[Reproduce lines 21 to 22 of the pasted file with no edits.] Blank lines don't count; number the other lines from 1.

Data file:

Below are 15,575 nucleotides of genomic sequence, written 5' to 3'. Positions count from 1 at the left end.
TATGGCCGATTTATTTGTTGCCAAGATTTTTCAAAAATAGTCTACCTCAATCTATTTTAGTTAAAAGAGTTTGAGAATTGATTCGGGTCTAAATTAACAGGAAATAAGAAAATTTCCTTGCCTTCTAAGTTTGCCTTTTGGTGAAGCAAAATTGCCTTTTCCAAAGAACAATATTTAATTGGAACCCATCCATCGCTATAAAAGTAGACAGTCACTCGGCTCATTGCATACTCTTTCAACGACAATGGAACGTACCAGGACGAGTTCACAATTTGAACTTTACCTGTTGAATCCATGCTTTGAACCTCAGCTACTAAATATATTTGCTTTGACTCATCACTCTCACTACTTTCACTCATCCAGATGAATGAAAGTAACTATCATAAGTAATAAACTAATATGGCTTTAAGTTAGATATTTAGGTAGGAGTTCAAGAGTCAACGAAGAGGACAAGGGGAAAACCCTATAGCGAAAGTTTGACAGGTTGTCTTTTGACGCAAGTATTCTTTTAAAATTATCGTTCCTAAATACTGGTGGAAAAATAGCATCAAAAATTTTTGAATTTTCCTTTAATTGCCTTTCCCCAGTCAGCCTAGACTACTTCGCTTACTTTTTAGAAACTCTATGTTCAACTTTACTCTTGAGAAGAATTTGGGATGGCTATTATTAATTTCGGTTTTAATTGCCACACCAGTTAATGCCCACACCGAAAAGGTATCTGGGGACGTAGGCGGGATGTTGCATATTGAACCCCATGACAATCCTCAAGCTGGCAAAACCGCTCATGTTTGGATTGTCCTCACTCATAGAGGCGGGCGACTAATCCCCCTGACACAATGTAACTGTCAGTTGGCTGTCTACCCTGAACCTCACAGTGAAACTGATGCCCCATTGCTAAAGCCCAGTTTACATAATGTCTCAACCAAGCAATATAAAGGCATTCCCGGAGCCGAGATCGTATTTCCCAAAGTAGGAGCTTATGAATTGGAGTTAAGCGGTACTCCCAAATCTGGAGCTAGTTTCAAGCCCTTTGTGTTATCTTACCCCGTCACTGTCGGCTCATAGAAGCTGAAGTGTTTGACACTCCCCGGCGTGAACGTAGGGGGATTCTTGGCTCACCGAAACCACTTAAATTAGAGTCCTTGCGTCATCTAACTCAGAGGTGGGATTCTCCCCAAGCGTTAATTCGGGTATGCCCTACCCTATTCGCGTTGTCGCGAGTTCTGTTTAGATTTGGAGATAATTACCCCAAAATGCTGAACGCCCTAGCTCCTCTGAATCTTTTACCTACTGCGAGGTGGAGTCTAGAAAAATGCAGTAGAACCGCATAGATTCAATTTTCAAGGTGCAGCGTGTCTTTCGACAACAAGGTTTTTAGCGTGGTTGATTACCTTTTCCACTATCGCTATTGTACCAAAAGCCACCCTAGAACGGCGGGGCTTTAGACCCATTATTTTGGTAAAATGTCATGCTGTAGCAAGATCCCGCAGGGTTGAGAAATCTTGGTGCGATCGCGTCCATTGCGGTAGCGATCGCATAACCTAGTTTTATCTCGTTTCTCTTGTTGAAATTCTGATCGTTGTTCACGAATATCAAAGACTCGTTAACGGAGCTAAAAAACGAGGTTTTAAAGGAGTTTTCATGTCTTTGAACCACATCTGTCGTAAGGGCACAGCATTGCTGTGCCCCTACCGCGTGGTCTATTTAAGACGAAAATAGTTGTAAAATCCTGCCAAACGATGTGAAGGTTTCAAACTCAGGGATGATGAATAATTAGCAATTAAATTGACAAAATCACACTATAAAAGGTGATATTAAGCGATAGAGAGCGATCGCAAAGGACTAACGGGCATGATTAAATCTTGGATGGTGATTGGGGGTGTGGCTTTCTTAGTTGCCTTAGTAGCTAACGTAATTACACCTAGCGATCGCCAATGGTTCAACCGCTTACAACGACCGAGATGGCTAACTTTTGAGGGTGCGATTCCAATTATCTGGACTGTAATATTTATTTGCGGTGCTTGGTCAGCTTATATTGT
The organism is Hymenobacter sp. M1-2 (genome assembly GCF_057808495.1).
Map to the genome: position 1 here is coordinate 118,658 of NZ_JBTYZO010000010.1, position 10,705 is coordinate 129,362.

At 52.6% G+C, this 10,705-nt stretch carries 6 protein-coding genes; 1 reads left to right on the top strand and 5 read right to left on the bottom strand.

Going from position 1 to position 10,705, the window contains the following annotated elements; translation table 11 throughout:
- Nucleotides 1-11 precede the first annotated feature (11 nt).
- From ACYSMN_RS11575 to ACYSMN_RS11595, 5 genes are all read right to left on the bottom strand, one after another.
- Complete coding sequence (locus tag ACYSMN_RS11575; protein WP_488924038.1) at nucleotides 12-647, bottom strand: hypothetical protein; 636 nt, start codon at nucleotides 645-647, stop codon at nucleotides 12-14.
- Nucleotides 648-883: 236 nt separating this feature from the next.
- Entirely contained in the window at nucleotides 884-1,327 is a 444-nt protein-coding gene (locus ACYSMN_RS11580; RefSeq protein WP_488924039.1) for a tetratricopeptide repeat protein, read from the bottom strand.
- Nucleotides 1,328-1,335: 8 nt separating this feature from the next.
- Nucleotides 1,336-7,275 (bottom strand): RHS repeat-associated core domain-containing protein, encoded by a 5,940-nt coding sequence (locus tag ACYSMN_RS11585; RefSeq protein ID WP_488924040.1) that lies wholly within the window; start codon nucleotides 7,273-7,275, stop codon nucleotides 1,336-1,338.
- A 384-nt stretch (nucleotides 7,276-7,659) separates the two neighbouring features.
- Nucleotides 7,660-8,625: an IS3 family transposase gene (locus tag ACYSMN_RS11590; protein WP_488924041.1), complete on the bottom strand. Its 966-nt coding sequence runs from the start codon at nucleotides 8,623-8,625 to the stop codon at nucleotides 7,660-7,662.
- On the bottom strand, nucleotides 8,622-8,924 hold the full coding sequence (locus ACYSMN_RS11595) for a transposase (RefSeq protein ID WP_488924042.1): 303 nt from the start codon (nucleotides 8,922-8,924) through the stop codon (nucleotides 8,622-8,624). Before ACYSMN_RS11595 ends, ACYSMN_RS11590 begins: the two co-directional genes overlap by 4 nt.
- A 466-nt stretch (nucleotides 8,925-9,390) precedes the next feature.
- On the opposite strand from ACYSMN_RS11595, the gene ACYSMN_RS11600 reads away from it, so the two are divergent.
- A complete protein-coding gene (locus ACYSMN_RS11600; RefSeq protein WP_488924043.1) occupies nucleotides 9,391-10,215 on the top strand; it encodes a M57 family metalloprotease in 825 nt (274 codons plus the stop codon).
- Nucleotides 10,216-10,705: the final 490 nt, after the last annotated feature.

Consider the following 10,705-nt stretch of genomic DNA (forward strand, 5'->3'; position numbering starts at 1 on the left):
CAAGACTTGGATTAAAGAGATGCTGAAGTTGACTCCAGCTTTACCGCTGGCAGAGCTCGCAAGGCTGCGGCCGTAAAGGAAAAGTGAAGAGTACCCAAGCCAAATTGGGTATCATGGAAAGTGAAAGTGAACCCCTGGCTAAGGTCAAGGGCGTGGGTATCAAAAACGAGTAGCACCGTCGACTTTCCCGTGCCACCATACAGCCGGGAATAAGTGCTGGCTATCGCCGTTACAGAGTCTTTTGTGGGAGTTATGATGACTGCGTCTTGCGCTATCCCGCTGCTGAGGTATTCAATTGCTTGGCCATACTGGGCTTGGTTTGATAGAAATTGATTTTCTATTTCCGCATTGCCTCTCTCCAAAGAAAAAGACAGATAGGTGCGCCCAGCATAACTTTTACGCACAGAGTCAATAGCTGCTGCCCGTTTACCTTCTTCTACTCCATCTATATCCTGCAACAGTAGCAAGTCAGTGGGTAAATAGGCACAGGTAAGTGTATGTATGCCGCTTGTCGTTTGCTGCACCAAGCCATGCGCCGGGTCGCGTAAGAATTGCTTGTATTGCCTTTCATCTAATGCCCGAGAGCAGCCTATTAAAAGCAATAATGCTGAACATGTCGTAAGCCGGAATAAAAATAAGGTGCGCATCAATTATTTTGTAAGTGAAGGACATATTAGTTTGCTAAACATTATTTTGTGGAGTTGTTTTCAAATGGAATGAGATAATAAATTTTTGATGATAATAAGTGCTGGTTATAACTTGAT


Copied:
Consider the following 10,705-nt stretch of genomic DNA (forward strand, 5'->3'; position numbering starts at 1 on the left):
CAAGACTTGGATTAAAGAGATGCTGAAGTTGACTCCAGCTTTACCGCTGGCAGAGCTCGCAAGGCTGCGGCCGTAAAGGAAAAGTGAAGAGTACCCAAGCCAAATTGGGTATCATGGAAAGTGAAAGTGAACCCCTGGCTAAGGTCAAGGGCGTGGGTATCAAAAACGAGTAGCACCGTCGACTTTCCCGTGCCACCATACAGCCGGGAATAAGTGCTGGCTATCGCCGTTACAGAGTCTTTTGTGGGAGTTATGATGACTGCGTCTTGCGCTATCCCGCTGCTGAGGTATTCAATTGCTTGGCCATACTGGGCTTGGTTTGATAGAAATTGATTTTCTATTTCCGCATTGCCTCTCTCCAAAGAAAAAGACAGATAGGTGCGCCCAGCATAACTTTTACGCACAGAGTCAATAGCTGCTGCCCGTTTACCTTCTTCTACTCCATCTATATCCTGCAACAGTAGCAAGTCAGTGGGTAAATAGGCACAGGTAAGTGTATGTATGCCGCTTGTCGTTTGCTGCACCAAGCCATGCGCCGGGTCGCGTAAGAATTGCTTGTATTGCCTTTCATCTAATGCCCGAGAGCAGCCTATTAAAAGCAATAATGCTGAACATGTCGTAAGCCGGAATAAAAATAAGGTGCGCATCAATTATTTTGTAAGTGAAGGACATATTAGTTTGCTAAACATTATTTTGTGGAGTTGTTTTCAAATGGAATGAGATAATAAATTTTTGATGATAATAAGTGCTGGTTATAACTTGAT